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Banner: Porcelain Grace, Meryl Ruth, Fine Art

 

  ROYAL-TEA, A CERAMIC TEAPOT


Royal Tea, A Ceramic Teapot
  • This small teapot represents an innovative experiment --- a failed one for now --- in which the exceptional color potential of a porcelain medium (in the form of commercial Keraflex) is used in conjunction with high-range (cone 10) stoneware clay to overcome technical limitations to produce vividly embellished fluid figurative ceramic art works.
  • Keraflex tiles are photo silk-screened with images of playing cards for use on the front and back panels of the body of the teapot; others are photo silk-screened and modified by bending, folding and modelling for the crown (lid) and fluted robe section at the rear.
  • The flat decorated tile panels are reworked to form the body of the teapot by the rewetting technique described elsewhere (see Technical Note on Silk-Screening Nonplanar Clay).
  • Stoneware clay is formed for the tart-shell feet by press mold; the handle is created of pulled and altered tubular clay; the spout is thrown and altered.
  • The handle, spout and crown are adhered to the Keraflex tile panels by score and slip method.
  • The piece is allowed to dry to the leather-hard state and, without preliminary bisque firing (as recommended for Keraflex), the piece was kiln fired to cone 10.
  • Slumping and cracking occurred during the kiln firing to distort the piece and destroy its artistic integrity. But it was not a total loss because a number of important and potentially valuable lessons were learned nonetheless.
  • First, it is clear that during firing, the delicate Keraflex tiles cannot support the heavy clay structures (specifically, spout and handle here) made of stoneware. Second, while Keraflex may not require preliminary bisque firing (as recommended) for ensuring its integrity and structural strength, stoneware clay obviously does, so bisque firing is essential for such mixed media works. Third, the process clearly requires first building the entire form in stoneware clay for strength and stability, and then laminating the silk-screened Keraflex in place to be modified as needed.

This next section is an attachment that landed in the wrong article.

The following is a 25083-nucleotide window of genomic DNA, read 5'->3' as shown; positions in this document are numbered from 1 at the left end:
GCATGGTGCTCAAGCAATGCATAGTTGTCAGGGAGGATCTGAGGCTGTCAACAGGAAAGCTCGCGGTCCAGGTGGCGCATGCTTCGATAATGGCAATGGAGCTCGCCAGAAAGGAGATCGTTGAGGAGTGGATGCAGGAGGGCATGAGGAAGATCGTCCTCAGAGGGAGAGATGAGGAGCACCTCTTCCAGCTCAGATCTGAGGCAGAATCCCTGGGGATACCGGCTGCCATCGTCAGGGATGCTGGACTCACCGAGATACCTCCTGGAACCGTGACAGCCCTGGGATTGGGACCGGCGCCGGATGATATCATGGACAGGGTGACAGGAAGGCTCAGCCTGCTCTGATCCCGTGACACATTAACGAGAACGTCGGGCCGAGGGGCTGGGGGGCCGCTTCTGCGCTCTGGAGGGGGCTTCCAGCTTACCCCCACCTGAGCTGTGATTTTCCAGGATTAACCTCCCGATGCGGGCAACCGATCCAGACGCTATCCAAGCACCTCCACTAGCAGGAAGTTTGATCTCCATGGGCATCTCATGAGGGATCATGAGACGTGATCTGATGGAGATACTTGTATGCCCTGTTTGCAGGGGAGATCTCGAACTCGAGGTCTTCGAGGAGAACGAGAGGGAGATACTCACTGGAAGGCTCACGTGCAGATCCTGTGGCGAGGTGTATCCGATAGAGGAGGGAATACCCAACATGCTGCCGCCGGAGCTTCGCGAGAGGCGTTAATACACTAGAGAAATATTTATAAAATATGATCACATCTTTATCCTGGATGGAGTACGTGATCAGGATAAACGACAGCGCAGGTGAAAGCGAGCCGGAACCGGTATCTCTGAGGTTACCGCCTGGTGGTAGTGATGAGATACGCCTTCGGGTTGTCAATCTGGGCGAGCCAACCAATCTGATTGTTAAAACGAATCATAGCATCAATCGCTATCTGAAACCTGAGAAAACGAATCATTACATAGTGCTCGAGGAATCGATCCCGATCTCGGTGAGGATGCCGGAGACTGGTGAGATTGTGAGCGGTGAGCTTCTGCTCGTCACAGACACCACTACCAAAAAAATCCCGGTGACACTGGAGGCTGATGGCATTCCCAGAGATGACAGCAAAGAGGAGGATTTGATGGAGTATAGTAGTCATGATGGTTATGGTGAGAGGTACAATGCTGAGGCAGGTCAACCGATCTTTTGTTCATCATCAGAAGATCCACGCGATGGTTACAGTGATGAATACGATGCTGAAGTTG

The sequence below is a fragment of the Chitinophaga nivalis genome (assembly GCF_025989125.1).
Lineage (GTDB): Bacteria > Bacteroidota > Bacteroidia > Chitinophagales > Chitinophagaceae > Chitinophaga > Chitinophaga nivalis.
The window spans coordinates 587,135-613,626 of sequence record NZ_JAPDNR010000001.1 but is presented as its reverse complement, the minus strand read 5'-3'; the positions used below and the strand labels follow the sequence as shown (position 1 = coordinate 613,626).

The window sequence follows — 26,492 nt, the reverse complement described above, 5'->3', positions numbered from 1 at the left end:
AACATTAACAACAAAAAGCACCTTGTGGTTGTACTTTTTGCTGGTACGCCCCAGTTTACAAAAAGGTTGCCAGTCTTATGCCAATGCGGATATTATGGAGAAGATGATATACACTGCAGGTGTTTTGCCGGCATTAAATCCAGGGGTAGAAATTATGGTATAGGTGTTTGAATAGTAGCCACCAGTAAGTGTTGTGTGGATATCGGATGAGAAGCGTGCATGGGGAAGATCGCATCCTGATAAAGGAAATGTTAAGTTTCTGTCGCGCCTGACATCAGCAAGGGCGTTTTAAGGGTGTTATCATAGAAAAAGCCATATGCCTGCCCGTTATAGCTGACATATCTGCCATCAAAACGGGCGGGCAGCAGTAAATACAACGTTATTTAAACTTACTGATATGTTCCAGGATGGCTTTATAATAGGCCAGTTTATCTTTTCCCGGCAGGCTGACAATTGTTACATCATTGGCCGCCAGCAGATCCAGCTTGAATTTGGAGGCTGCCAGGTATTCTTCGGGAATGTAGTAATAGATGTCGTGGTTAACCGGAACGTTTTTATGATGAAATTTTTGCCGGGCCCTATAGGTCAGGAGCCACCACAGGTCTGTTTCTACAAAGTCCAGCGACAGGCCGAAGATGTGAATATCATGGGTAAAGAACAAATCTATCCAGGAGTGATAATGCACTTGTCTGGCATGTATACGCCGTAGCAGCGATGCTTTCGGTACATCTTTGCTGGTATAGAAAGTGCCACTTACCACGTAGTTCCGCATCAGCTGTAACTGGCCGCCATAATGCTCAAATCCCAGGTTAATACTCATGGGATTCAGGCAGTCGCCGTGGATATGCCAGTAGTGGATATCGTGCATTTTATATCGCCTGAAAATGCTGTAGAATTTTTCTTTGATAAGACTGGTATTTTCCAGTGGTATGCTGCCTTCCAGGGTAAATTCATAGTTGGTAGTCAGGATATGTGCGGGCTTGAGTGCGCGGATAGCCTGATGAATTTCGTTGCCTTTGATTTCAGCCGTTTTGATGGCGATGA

• A new version will be undertaken in due course. However, the techniques for construction and schedule of firing will be greatly modified based on the unfortunate results of this valuable exploratory experience.
  • Date: 2012.
  • Size: 11.0" x 5.5" x 5.0".
  • Athough not available for purchase in its current state, this design can be replicated or modified anew. Please contact me for information about a possible commission.

 


CREATIVE PROCESS

 

 

Early construction of Royal Tea with underglazing.

  • The central component of the teapot is constructed of photo silk-screened Keraflex porcelain tiles.
  • A novel rewetting method is used after partial drying to rework the flat tiles into curved shapes to form the main hollow inner space that will constitute the teapot body.
  • The feet are constructed of stoneware clay by press mold.
  • Other silk-screened Keraflex tiles are bent, folded and manipulated to create the robe at the rear.

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    Further development prior to first firing.

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 Serious slumping damage from accident in the kiln.

  • The piece is badly slumped during the firing process. The Keraflex is not strong enough to support the stoneware clay handle and spout. The vitrification process was done at a temperature that partially melted the work so it collapsed.
  • The work, although failed badly for technical reasons, is featured nonetheless because of interest expressed among potential buyers for this work or a similar one, with structural modifications to ensure against a comparable fate.

 

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